SAN FRANCISCO (KTVU) - San Francisco will become the first major city in California to increase its minimum wage to $15 an hour on Sunday.
Labor unions, elected leaders and worker’s rights group celebrated at City Hall on Friday to mark the occasion. They said no one who works full time should ever have to live in poverty. Among the speakers was Shaw San Liu, Organizing Director for the Chinese Progressive Association.
“The $15 demand was considered impossible, but we made the impossible, possible,” Liu said. “It is with a lot of sacrifice that low wage workers come forward and talk about wage theft and not being able to survive off their wages.”
The increase was the vision of late Mayor Ed Lee whose ballot measure was approved by voters in 2014. Current Mayor Mark Farrell said there is still a long way to go, especially when it comes to keeping low income earners in a city with high housing costs.
“It’s a combination of making sure we build enough affordable housing,” Farrell said. “That’s why this discussion around affordable housing it affects everybody in San Francisco.”
Gwyneth Borden, Executive Director of the Golden Gate Restaurant Association, said it also getting more difficult for restaurants to thrive.
“It is challenging to pay people more in a very tight labor market,” Borden said. “It is necessary to pay people more.”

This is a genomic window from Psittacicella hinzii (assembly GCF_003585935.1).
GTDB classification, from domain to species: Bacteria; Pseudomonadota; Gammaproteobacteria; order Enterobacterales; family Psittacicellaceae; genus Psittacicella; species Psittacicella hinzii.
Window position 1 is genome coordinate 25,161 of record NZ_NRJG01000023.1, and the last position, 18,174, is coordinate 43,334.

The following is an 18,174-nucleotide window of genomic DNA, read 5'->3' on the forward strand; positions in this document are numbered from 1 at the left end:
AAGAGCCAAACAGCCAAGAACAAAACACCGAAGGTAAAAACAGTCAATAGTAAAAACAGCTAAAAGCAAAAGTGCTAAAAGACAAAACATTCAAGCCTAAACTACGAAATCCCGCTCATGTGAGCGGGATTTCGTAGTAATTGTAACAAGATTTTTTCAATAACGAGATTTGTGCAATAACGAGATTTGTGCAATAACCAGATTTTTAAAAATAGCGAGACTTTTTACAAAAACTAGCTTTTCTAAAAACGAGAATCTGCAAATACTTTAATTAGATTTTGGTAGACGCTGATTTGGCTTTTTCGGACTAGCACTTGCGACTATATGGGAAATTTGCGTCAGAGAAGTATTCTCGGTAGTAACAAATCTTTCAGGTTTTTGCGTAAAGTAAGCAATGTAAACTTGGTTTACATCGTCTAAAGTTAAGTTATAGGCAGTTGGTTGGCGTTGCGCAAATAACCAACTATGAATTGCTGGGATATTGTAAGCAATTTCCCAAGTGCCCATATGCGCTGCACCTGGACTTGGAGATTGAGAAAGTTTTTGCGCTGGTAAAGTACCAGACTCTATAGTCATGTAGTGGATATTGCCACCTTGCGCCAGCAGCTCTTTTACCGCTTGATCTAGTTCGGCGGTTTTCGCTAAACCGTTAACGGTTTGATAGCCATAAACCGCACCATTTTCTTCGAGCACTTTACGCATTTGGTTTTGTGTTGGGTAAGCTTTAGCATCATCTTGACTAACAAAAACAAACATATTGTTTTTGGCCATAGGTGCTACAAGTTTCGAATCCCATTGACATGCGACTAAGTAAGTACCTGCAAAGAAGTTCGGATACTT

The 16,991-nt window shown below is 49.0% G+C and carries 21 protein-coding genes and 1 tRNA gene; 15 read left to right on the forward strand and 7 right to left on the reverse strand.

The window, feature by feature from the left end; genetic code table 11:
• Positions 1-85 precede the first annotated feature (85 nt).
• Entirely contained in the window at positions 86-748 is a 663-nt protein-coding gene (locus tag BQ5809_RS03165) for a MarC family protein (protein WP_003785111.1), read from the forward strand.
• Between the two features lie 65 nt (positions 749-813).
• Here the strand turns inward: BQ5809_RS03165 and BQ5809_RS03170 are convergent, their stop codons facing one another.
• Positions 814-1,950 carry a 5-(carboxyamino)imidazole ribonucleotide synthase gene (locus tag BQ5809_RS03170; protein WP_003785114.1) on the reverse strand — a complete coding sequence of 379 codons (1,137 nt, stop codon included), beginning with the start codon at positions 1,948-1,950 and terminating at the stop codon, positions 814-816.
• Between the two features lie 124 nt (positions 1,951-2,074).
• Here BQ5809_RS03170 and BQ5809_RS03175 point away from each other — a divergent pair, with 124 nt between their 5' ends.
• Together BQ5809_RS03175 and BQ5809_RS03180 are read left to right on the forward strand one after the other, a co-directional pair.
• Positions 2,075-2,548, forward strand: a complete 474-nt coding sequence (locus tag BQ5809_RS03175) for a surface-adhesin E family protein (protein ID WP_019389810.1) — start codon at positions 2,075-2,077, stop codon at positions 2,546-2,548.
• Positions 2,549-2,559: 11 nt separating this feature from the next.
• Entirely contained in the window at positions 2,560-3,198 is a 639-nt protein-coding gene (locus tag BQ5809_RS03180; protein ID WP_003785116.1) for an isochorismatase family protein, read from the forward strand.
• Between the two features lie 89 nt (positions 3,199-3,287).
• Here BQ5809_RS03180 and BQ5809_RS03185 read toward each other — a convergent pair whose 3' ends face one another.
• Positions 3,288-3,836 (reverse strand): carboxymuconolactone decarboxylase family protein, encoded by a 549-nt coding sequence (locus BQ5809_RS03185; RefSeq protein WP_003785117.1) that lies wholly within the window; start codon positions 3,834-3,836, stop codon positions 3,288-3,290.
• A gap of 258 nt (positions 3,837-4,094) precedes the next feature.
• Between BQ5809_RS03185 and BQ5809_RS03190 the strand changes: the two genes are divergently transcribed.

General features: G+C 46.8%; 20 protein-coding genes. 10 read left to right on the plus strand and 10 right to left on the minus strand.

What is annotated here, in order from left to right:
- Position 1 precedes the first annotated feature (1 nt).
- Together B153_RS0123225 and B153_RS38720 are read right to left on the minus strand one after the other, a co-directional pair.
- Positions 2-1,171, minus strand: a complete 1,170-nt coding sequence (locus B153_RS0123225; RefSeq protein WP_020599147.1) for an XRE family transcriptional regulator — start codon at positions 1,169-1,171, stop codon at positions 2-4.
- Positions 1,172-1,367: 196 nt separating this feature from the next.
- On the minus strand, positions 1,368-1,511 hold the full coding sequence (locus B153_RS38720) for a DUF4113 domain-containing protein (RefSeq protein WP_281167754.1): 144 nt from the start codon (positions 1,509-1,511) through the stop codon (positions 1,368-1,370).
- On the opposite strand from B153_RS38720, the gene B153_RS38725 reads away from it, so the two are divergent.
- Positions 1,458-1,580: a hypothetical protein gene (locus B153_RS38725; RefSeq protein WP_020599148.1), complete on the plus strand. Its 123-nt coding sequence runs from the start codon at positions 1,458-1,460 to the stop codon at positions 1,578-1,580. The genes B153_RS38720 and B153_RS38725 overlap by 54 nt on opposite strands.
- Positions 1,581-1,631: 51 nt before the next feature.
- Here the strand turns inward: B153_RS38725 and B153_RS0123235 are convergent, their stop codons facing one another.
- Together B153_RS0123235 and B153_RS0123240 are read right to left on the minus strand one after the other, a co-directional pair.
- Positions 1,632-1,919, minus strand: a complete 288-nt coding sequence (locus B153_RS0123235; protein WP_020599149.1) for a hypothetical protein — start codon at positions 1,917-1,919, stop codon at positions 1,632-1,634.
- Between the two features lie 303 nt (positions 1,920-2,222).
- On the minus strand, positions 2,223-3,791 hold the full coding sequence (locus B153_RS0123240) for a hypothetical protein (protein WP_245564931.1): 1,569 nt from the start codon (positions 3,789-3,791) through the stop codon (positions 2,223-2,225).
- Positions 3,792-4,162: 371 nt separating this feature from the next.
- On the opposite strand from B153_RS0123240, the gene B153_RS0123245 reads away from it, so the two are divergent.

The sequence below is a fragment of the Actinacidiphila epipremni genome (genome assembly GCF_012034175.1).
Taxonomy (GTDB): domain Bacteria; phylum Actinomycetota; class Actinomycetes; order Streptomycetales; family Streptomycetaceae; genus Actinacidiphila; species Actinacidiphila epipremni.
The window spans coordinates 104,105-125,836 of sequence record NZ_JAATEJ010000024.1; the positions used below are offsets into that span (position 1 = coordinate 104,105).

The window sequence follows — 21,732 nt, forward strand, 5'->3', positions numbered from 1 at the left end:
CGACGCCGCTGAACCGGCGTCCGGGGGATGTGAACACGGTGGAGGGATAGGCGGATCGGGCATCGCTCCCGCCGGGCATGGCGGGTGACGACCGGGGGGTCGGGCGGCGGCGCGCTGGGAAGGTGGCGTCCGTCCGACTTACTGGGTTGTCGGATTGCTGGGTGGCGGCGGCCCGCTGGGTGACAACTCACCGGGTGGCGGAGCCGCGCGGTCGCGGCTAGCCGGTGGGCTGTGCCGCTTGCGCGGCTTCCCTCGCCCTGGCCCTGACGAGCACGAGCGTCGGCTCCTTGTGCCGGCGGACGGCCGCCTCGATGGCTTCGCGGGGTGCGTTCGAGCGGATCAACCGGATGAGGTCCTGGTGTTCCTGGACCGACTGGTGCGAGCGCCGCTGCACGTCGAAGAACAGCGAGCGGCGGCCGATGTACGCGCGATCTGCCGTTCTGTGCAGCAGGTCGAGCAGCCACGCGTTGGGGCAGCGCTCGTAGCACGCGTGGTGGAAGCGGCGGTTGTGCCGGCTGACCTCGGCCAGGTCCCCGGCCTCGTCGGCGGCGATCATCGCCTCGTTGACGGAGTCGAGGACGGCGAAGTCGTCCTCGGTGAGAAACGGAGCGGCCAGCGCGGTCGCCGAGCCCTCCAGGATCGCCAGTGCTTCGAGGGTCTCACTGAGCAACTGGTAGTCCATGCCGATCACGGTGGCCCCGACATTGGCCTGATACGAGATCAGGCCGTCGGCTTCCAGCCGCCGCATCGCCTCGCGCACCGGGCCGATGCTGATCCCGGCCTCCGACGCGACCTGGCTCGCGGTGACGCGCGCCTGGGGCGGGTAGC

She believes the city will start seeing varying business models in order to be successful. One restaurant, Souvla, is already thriving with three locations in San Francisco. The Greek restaurant and wine bar offers an alternative model to combat high labor and high rent costs. The eateries are considered high end fast fine dining where customers serve their own water and can get in and out quicker than a traditional full service restaurant.
“It basically allows you to have great volume, a great experience, great food, great service people still
bring food to your table and greet you when you walk in the door,” Borden said.
Employees at Souvla are paid above minimum wage. They also healthcare benefits, a 401K plan, and paid vacation.
Still, for low income earners, the fight for higher wages is not over. Liu said work must continue to lift up the lowest paid employees in the city and address the cost of housing and real estate that is driving people out of the city.
Emeryville will also increase its minimum wage for small employers to $15 an hour on Sunday.